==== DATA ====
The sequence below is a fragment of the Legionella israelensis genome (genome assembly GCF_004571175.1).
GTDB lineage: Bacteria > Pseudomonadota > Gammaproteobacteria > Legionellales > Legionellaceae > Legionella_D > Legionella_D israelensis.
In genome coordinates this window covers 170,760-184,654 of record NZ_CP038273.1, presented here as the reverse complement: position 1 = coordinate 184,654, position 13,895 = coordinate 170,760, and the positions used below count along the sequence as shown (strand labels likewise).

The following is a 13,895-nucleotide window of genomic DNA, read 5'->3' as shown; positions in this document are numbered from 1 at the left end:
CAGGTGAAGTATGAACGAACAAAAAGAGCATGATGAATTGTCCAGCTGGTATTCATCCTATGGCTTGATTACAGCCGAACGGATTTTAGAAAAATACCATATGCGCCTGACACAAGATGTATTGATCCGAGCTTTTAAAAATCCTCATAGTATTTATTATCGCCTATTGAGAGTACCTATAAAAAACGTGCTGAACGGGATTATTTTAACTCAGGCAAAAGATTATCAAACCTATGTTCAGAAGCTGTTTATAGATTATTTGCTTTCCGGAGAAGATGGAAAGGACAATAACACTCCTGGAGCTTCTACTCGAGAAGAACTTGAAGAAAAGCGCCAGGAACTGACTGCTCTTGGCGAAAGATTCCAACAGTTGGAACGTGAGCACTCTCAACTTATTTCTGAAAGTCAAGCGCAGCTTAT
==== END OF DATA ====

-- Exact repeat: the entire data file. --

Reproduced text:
The sequence below is a fragment of the Legionella israelensis genome (genome assembly GCF_004571175.1).
GTDB lineage: Bacteria > Pseudomonadota > Gammaproteobacteria > Legionellales > Legionellaceae > Legionella_D > Legionella_D israelensis.
In genome coordinates this window covers 170,760-184,654 of record NZ_CP038273.1, presented here as the reverse complement: position 1 = coordinate 184,654, position 13,895 = coordinate 170,760, and the positions used below count along the sequence as shown (strand labels likewise).

The following is a 13,895-nucleotide window of genomic DNA, read 5'->3' as shown; positions in this document are numbered from 1 at the left end:
CAGGTGAAGTATGAACGAACAAAAAGAGCATGATGAATTGTCCAGCTGGTATTCATCCTATGGCTTGATTACAGCCGAACGGATTTTAGAAAAATACCATATGCGCCTGACACAAGATGTATTGATCCGAGCTTTTAAAAATCCTCATAGTATTTATTATCGCCTATTGAGAGTACCTATAAAAAACGTGCTGAACGGGATTATTTTAACTCAGGCAAAAGATTATCAAACCTATGTTCAGAAGCTGTTTATAGATTATTTGCTTTCCGGAGAAGATGGAAAGGACAATAACACTCCTGGAGCTTCTACTCGAGAAGAACTTGAAGAAAAGCGCCAGGAACTGACTGCTCTTGGCGAAAGATTCCAACAGTTGGAACGTGAGCACTCTCAACTTATTTCTGAAAGTCAAGCGCAGCTTAT